As part of a model sharing agreement Ford also marketed the Mazda as a Laser. The 323 had a better build quality and finish than its contemporaries when new, meaning that the model should age well.
The 323 was available in either the 1.6 or 1.8 litre versions with the smaller engine having a fuel consumption of about 9L/100kms and the 1.8 being about 10 per cent thirstier. Both use the normal ULP. The performance of the 1.6L model is muted by the automatic transmission but other than that the general performance is all you will need for a city commuter.
They were a bit dearer than the rest when new; partly because of the level of standard features like air-conditioning, central locking, engine immobiliser, power steering, radio/cassette and sporty rear spoiler. A driver air bag was also standard and when tested by Australian NCAP it received a three-star crash test rating for both its occupant and pedestrian safety.
As service intervals have generally crept out to 10,000 kms or every six months, adherence to these schedules becomes more important to minimise the risk of damage as the checks done during servicing can often nip a potentially expensive repair in the bud. As a case in point, the condition of the automatic transmission fluid needs to be checked for signs of having been overheated, to avoid expensive repair work. Protégés should have had their timing belt replaced at 100,000 kms or every five years on both, so buyers should check to see if this $295 job has been done before settling on a purchase. Also have the CV boot condition checked, as noisy CV joints are common.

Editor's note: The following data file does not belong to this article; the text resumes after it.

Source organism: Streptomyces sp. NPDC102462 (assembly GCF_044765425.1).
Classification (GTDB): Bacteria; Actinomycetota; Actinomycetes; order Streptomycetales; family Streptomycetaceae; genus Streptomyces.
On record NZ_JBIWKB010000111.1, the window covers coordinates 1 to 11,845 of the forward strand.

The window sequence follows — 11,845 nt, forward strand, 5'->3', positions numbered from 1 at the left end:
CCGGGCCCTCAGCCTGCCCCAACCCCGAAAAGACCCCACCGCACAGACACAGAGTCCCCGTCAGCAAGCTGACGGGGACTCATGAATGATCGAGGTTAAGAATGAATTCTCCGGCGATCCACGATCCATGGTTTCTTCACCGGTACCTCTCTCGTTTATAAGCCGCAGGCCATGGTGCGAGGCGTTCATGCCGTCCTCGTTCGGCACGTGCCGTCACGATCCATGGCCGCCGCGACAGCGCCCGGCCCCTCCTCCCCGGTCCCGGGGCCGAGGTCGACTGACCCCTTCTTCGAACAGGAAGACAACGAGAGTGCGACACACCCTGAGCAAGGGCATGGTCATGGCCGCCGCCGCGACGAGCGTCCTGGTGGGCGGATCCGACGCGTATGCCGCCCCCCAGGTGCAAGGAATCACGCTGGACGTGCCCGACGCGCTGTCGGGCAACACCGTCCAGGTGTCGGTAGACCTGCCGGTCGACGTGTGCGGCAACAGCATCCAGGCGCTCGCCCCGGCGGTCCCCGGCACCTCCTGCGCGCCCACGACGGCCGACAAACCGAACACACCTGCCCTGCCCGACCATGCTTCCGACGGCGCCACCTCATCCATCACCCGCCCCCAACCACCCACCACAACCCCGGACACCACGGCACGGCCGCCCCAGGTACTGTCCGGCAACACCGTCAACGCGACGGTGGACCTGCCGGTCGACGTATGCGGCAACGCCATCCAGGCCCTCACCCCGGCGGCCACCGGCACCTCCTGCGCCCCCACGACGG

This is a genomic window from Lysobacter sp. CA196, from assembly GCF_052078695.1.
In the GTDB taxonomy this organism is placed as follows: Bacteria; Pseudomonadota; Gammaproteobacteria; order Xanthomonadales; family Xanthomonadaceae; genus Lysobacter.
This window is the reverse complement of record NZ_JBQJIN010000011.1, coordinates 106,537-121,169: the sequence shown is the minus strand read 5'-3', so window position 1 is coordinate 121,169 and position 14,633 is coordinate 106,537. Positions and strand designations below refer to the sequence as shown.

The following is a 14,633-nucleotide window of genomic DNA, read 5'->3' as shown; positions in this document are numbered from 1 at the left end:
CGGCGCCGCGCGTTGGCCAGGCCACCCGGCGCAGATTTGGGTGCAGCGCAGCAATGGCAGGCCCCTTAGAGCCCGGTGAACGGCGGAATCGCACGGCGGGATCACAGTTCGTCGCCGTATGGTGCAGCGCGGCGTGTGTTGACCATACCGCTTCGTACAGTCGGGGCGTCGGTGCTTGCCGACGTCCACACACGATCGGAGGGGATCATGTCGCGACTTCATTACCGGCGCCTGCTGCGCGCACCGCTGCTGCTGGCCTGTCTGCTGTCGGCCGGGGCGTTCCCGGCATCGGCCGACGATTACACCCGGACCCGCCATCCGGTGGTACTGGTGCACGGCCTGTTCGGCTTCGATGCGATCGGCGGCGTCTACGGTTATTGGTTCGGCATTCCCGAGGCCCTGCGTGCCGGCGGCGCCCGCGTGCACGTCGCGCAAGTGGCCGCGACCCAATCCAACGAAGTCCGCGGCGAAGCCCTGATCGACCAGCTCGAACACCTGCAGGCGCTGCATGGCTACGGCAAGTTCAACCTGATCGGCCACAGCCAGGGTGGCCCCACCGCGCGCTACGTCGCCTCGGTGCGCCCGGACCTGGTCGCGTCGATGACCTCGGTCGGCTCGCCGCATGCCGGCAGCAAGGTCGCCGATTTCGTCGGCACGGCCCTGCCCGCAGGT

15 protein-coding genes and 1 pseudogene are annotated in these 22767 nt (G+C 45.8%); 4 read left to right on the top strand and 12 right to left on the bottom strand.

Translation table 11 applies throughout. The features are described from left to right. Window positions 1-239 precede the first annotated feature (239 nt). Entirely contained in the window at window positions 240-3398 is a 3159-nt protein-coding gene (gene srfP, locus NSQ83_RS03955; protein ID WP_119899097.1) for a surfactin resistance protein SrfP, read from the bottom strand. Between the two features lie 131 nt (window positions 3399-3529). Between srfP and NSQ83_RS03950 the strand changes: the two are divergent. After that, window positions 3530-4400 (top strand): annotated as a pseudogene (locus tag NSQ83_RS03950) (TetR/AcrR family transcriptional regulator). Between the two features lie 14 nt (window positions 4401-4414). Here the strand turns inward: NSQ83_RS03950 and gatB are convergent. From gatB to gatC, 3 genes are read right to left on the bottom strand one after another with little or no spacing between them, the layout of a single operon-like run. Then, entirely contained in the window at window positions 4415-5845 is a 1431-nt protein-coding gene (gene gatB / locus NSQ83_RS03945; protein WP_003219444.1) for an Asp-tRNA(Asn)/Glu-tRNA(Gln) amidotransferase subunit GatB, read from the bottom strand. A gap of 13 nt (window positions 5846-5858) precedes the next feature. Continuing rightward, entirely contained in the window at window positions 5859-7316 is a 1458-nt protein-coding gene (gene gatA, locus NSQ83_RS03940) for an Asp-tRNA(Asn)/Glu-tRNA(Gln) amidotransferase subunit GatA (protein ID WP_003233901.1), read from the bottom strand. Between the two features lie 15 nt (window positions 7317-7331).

Overall, the Mazda 323 Protégé is a good little car that ages well and its conservative design has appealed to the older buyers who tend to look after their cars a bit better than most, so keep your eye out for one that has come from this sort of home.